Monday, 20 October 2014
Last updated 3 days ago
May 23 2011 | 2:24pm ET
South Korea’s market regulator, the Financial Services Commission, wants to speed reforms that will allow the launch of the country’s first hedge fund this year.
Korea’s JoongAng Daily says an FSC official has confirmed the plan, which will see the regulator submitting revisions to the capital market law to the National Assembly in July or August.
Rather than rewriting the law, says the daily, the FSC will seek an amendment to the law’s enforcement decree, which could take two to three months.
The change is expected to allow hedge funds to borrow up to 400% of their assets and bet on financial derivatives.
The daily says the proposal has been greeted with enthusiasm by local brokerages, asset managers and consulting firms and that an estimated 20 to 40 institutional investors will qualify to enter the local hedge fund market.
Retail investors with a minimum of 1 billion wong ($912,000) are also expected to be granted access to hedge funds.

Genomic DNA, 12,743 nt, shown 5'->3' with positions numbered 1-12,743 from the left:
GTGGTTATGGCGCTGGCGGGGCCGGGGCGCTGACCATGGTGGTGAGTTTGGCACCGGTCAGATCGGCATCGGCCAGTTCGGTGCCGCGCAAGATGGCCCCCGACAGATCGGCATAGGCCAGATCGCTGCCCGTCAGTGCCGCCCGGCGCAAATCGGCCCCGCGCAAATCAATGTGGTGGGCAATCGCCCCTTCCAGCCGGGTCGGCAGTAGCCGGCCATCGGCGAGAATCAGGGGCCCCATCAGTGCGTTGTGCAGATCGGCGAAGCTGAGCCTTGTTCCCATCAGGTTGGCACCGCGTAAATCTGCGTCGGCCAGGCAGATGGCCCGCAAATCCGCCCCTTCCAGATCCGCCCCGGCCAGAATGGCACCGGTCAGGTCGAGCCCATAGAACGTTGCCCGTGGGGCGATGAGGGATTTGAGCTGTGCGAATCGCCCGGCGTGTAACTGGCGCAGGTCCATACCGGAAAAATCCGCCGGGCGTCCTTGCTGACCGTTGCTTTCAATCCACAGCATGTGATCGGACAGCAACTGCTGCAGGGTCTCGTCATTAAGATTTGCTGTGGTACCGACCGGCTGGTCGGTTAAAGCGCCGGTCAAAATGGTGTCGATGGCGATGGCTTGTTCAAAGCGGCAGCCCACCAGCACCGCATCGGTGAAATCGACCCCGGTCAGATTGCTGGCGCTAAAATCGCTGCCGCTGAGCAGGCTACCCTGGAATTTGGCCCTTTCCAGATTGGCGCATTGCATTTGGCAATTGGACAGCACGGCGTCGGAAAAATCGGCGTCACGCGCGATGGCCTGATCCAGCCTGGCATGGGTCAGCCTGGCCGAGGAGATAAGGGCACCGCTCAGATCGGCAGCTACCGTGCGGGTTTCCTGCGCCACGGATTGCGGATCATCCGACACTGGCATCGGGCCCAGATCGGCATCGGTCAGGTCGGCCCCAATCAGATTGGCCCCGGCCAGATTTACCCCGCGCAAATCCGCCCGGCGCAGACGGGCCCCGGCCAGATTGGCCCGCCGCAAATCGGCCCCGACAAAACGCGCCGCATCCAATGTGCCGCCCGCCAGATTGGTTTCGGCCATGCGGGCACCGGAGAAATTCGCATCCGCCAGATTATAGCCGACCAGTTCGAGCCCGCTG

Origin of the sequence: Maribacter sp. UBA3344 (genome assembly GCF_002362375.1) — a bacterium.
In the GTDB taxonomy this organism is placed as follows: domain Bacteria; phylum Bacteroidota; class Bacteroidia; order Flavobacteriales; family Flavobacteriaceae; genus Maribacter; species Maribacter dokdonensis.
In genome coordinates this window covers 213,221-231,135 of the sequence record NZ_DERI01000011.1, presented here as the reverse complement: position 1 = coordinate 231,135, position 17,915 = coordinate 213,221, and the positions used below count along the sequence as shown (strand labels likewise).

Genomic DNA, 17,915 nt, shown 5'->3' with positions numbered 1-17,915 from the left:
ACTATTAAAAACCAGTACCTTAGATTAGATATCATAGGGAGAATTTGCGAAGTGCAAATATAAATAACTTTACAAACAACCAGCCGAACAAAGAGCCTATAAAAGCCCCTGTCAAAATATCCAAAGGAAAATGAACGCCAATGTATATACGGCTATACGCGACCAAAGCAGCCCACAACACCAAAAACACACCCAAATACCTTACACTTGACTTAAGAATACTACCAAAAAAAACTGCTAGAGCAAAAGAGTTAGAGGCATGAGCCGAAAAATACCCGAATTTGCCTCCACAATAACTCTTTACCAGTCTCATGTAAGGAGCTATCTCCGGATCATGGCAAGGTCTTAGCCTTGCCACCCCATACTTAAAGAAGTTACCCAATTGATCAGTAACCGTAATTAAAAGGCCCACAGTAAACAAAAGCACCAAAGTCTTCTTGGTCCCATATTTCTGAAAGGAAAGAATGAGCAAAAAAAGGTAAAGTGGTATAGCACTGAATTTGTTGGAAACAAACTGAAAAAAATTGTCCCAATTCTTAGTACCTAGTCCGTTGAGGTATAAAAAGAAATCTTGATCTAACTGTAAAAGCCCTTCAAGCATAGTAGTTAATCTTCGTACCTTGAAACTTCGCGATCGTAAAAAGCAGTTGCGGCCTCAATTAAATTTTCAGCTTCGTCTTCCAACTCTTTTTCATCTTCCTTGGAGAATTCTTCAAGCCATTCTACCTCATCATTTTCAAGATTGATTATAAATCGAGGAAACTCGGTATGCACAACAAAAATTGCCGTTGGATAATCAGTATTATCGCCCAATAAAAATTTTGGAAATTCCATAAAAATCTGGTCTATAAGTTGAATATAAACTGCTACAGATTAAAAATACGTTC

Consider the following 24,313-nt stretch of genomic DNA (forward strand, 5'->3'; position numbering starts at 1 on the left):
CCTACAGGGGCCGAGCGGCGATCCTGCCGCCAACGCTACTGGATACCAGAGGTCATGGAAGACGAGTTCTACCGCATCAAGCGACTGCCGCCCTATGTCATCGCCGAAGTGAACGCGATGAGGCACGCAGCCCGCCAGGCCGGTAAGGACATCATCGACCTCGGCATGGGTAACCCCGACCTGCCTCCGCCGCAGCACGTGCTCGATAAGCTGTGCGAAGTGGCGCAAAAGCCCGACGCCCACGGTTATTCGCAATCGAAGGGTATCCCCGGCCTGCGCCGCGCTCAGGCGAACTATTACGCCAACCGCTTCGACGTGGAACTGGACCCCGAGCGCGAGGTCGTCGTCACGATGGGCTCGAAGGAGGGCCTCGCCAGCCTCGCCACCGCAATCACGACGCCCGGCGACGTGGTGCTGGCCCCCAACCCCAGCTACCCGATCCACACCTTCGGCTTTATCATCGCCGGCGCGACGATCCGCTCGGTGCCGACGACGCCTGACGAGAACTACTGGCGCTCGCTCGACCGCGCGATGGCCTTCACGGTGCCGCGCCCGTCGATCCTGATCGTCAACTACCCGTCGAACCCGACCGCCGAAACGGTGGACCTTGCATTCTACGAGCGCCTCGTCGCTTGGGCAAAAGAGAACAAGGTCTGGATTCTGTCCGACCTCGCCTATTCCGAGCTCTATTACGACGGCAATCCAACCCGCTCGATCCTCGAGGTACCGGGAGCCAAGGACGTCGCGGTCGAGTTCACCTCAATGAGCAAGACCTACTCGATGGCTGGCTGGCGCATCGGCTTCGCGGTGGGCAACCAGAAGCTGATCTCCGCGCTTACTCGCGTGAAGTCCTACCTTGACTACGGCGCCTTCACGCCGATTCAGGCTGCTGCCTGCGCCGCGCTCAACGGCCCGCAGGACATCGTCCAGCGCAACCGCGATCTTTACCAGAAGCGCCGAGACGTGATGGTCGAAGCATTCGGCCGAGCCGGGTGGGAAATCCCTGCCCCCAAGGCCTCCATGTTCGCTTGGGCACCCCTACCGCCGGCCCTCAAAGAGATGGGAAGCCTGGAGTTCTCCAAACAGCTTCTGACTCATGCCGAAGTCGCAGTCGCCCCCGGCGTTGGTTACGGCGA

“It would be too much to open the door to the hedge fund market to all retail investors,” an unnamed senior financial official told the daily.
“In the case of retail investors, only those with the ability to invest a certain amount of money and some experience will be allowed.
Sep 22 2014 | 4:15pm ET
"I tell people that everybody likes good news and so if you have good performance that’s wonderful,” explains Mike McKitish of Peddie School's endowment, “but it’s the people that want to talk about the bad news or where they drifted and how they came back and how they stayed to their discipline…” that he wants to hear from. Read more…
Sep 30 2014 | 9:29am ET
The crisp Autumnal days of October are upon us, and so are a few of the hedge fund industry’s favorite charitable events. If you have never been to Rocktoberfest, well, you are missing out. And for a quieter evening of sipping and socializing, stop by HFC’s Wine Soiree. Read more…
Most traders agree that proper risk management is the key to successful trading. However, many traders depend on the deeply flawed measure of standard deviation as a benchmark of risk. Here we put it ...